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Friday, 21 December 2007

Going Downhill Fast

The day began like so many in the C household at ten to eight, with a man with a tum and a bag of tools and an insatiable desire for sugar, leaning on the doorbell. I was upstairs, my make-up downstairs: aaargh. He barged in, barged out. Back forward, back forward to the van: door open the while on this cold and frosty morning, heedless that he was letting slip both our precious valuable heat, and our dog.

Still pyjama’d, F9 laboured over, and roared at, his Lego, while T11 counted his Christmas cards. 35. “Mummy,” he shouted, “come and guess who each one is from.”

Downstairs, Steve had set up stall all over the kitchen. I big-stepped round him to make breakfast and lunch. And the requisite tea.
The time he was taking, the muttering, the fiddling, the frequent power trips (all those clocks to re-set) was reassurance enough to flutter hope in the Milla breast that All Might Be Well. That he might be able to fix our brand new cooker and give us the means to prepare Christmas lunch.

He finished. “No can do,” he said cheerily.
While I stood, aghast and silenced, he continued, slathering me with a load of guff about inverters and circuits. “Brought a brand new one, see,” he said, waving at a brown box, “but it’s faulty.”
“Well can you get another?” I said.
“28th.” He said.
“WHAT!” I squawked.
“Yeah, can’t be nothing before then. Busiest time of year this; mind you, we get a lot of blockers, see, people who leave it to the last moment, or who’ve not read the booklet properly, so we’re fully booked.”
I rang the shop I’d bought the oven from not a fortnight before, and garbled down the phone. They had promised me that were the man not able to fix the oven, they would provide me with a new one. Before Christmas.
“31st do you?” said the man.
“31st!!!” I bellowed, before all but sobbing, “you promised me. Before Christmas. You said you had one. It's brand new.”
”Haven’t got one in stock,” he said.
“But you promised me,” I whimpered.
“We could do you an upgrade,” he said.
All my stresses slid from my shoulders. “Ah, an upgrade would be nice.”
“Yeah, that’ll be –“ he tapped on a machine, “another £350.”
Steve let himself out leaving the brown box on the side for me to deal with, and the door open.
We haggled, I got the shop man down, he upped the upgrade and I heard myself spouting VISA numbers at him and put the phone down feeling ever so slightly cheated. I don’t want an upgrade, and I certainly don’t want to spend £150 securing one. And I most certainly, Mrs Wronged Party, don’t want to be polite and say thank you at the end of all this. But I do.

And then I went to a funeral, driving dangerously fast because I’d been blocked in by the skip lorry. Thoughts of a 2 for the price of 1 flashed before my eyes as I careered into the cemetary with scant seconds to spare.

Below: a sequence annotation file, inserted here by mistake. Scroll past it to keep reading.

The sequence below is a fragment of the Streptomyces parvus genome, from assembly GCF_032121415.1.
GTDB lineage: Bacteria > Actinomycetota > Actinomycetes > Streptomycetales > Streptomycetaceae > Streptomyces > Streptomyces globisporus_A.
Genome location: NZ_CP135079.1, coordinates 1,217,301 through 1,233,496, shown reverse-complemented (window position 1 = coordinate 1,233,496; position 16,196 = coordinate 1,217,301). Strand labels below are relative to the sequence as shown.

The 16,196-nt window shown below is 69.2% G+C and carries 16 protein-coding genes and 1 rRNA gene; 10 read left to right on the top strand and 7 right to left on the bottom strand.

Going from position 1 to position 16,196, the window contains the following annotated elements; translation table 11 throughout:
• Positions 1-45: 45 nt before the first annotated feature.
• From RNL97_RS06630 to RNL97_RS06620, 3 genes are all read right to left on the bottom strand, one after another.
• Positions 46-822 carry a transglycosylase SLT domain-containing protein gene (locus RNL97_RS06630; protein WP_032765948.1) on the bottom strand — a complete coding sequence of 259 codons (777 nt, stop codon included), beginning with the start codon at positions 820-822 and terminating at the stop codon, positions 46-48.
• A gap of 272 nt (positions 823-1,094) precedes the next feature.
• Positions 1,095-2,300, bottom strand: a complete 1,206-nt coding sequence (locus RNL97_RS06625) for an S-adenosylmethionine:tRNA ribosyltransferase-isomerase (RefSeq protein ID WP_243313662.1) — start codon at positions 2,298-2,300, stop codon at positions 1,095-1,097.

I sobbed at the tribute.
And when I came home, my e-mails told me that the chairs – promised (ha!) for the 21st – were now due sometime after the 31st. Meanwhile, that evening, the freecyclers were about to come and take away our existing table and chairs. Which they did, leaving oil on the driveway.

While I was musing on how to do Christmas now that I had an oven (on a van travelling my way one day) but with no chairs, or for that matter, no table, since its arrival was merely “promised,” the phone rang.
It was Mr J the headmaster, informing me that T11 had been involved in what he always calls “an incident.” Again, T11 had been walloped by a boy who has to weigh 3 or 4 stone more than him.

Up I strode to school, turning in my head oven, chairs, table, funeral and launched myself, on arrival, at Mr J. Telling him that my previous responses to these “incidents” had always been measured; they had been careful not to apportion blame, nor to vilify the boy in question, to try to understand and not to over-react, but that now, 6 years in, my concern is solely for T11. In short, no more Mrs Nice Guy.
I let rip.
He countered with weak blusters of “lines in the sand” and “appropriate measures.”
I blasted back with “everyone has had enough,” “we are all awaiting the call saying that our child is in casualty,” “duty of care.” I reminded him of how this boy had broken a younger girl’s finger the week before.
He blanched at the playground mafia having spread the story – “confidential” being his favourite word.
“That was an accident,” he said.
“It’s always an accident,” I said, “and the accidents have got to stop.”
I spoke of personal responsibility.
My mother is a governor at whatever they call Borstals nowadays and the mantra drummed into these tiny (some are as young as 7) tearaways is Personal Responsibility. There are no excuses.

I think he was glad to see me go. Hell hath no fury like a woman without chairs.
I held T11’s darling head to me, feeling for the marks, wiping away his tears, my heart pounding with fury that one parent’s inability to control his child results in a weekly bashing of one or other of our “nicer” children.

E and I decided that we deserved a treat when I got in (after taking F9 to the hospital – don’t ask – and both to the dentist). So we spent the evening shunting my charity shop sofa from the garage into the house.
It’s getting on for 8’ long – and doors are not that tall.
My how E swore.
Later he apologised for the swearing and praised my patience. I felt that the day had been going on for about 4 weeks and it was glass of wine time.